Australian sharemarket weaker after oil prices tumble, China moves hurt Whitehaven

Rebecca Le MayNCA NewsWire
Not Supplied
Camera IconNot Supplied Credit: News Corp Australia

The Australian sharemarket sank into the red, weighed down by heavy falls in the resources sector as oil prices tumbled, while a local coal miner was hit hard by China moves.

The benchmark S&P/ASX200 index closed 0.25 per cent lower at 7430.4, while the All Ordinaries Index shed 0.24 per cent to 7739.7.

CommSec analyst Steven Daghlian said the local bourse had barely budged for five of the six previous trading days, lacking direction after 18 months of “crazy movements” and breaking news on the pandemic.

The energy sector responded to a 2.5 per cent tumble in the oil price overnight.

“The news there that received attention was Iran and the European Union agreeing to restart negotiations on (reviving) the 2015 nuclear accord,” Mr Daghlian said.

“The reason that could be important for energy and oil prices is that it could potentially lead to increased oil supply from Iran.”

Beach Energy fell 2.79 per cent to $1.39, Woodside gave up 2.47 per cent to $23.67, Santos slid 1.94 per cent to $7.09 and Oil Search declined 1.35 per cent to $4.39.

After reports China had been turning to Russia for thermal coal as it shunned Australia’s, Whitehaven Coal slumped 4.95 per cent to $2.69.

coal in hands of miner
Camera IconWhitehaven slumped firmly into the red. Credit: istock

“Whitehaven rode global energy shortages up to a yearly high just weeks ago,” OMG chief executive Ivan Tchourilov said.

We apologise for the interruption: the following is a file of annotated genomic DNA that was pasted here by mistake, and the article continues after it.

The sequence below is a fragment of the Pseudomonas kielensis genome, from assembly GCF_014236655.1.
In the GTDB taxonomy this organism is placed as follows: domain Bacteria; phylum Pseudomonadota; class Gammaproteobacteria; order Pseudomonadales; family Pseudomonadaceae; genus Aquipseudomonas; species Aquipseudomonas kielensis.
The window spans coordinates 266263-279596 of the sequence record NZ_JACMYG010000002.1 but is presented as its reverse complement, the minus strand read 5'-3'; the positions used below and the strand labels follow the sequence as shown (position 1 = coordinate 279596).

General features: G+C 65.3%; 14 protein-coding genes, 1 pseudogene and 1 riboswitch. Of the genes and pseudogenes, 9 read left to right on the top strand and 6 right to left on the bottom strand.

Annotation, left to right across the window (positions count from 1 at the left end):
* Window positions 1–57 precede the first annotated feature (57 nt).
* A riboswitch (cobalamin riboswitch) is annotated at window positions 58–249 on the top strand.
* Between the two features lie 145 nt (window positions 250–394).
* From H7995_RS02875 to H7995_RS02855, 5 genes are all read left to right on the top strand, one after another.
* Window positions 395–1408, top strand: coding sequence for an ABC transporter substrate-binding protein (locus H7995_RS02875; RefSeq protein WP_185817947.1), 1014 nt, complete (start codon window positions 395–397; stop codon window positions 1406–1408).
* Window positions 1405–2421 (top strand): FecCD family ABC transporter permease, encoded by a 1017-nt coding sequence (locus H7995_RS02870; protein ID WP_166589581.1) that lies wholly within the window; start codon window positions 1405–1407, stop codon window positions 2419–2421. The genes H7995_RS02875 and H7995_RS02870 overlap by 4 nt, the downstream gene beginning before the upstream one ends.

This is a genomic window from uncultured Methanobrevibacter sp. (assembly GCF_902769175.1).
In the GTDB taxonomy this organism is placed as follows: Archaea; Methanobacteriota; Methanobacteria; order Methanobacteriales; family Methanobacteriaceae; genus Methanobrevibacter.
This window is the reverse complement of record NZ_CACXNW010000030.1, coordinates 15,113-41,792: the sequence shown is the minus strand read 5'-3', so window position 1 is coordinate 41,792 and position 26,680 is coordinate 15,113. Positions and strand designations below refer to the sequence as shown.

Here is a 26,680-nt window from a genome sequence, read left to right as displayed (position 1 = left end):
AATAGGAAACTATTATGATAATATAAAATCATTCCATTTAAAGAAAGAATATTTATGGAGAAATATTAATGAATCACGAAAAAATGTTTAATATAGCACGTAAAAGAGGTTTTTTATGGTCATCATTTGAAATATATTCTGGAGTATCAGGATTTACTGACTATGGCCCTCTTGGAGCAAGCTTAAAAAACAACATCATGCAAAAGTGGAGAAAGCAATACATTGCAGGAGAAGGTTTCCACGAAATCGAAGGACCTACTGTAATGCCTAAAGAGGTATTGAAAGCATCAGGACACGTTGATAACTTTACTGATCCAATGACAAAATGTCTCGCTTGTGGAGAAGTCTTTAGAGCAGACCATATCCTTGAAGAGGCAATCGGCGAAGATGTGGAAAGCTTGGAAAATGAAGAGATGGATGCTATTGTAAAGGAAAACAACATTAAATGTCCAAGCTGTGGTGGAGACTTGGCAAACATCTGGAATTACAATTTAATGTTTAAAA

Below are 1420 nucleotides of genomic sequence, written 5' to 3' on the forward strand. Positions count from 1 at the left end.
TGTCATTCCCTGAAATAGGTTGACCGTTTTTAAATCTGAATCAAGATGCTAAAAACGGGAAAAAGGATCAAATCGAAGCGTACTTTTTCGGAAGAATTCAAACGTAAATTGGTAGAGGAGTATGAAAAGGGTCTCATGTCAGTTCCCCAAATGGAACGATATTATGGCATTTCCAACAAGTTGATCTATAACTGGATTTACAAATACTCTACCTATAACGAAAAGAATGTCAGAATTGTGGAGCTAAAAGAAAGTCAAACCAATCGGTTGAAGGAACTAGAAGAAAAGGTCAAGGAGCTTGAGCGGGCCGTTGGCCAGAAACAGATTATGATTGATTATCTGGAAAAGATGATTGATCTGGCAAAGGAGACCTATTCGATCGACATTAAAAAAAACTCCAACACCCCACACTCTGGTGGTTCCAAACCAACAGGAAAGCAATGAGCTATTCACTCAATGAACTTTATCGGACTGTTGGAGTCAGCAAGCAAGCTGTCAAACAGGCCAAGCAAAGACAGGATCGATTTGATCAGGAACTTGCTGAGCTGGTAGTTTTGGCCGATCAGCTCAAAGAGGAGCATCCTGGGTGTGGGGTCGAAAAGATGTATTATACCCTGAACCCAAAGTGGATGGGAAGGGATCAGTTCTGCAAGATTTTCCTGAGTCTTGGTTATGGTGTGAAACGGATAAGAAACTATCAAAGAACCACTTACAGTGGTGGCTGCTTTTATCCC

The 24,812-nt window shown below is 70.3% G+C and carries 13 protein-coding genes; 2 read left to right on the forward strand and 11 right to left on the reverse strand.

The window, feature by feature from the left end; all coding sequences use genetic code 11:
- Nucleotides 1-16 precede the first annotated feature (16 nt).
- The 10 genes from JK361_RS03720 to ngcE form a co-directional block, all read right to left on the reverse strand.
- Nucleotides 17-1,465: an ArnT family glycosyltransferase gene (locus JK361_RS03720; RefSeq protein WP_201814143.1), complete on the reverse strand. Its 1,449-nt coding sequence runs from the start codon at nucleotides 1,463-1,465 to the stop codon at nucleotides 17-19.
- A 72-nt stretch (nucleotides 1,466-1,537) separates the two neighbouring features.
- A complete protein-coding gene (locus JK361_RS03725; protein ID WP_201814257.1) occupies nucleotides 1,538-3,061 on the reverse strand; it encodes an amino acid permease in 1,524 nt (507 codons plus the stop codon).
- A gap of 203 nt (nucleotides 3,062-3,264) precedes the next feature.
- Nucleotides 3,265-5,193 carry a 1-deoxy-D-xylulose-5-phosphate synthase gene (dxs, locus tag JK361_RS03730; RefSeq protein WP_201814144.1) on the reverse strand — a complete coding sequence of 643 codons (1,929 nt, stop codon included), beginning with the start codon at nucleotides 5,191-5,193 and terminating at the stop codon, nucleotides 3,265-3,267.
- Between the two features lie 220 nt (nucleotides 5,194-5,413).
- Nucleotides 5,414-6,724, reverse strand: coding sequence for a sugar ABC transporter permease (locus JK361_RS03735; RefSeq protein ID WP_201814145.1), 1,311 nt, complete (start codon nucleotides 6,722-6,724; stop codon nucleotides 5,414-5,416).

“Unwinding supply chains and stocktaking has taken the fire out of coal prices since, and tangible action from the Chinese government will put further downward pressure on prices.

“The Aussie government’s commitment to net zero emissions by 2050 coincides with next week’s UN climate conference and will do a lot to mould future coal demand expectations.

“However, if the past few weeks are anything to go by, coal will remain a necessity while the transition gets underway.”

Rio Tinto weakened 1.47 per cent to $92.76 and BHP backtracked 1.7 per cent to $37.02, but Fortescue inched two cents higher to $14.02 after releasing results showing record iron ore shipments for a first quarter, but its average revenue was only 73 per cent of the “benchmark” price.

Mr Tchourilov said poor performance among diversified financials also dragged the market lower.

Macquarie Group lost 0.74 per cent to $197.83, while IOOF Holdings sank 8.5 per cent to $4.20 after releasing its quarterly update showing net outflows for funds under management and under administration totalled $2.3bn.

ANZ reported a leap in full-year net profit, with chief executive Antonia Watson crediting record demand in the housing market, a stronger-than-expected economy and a significant reduction in provisions the bank put aside last year.

ANZ rose 0.74 per cent to $28.60, Commonwealth Bank improved 0.72 per cent to $106.86, National Australia Bank lifted 0.5 per cent to $29.45 and Westpac gained 1.08 per cent to $26.23.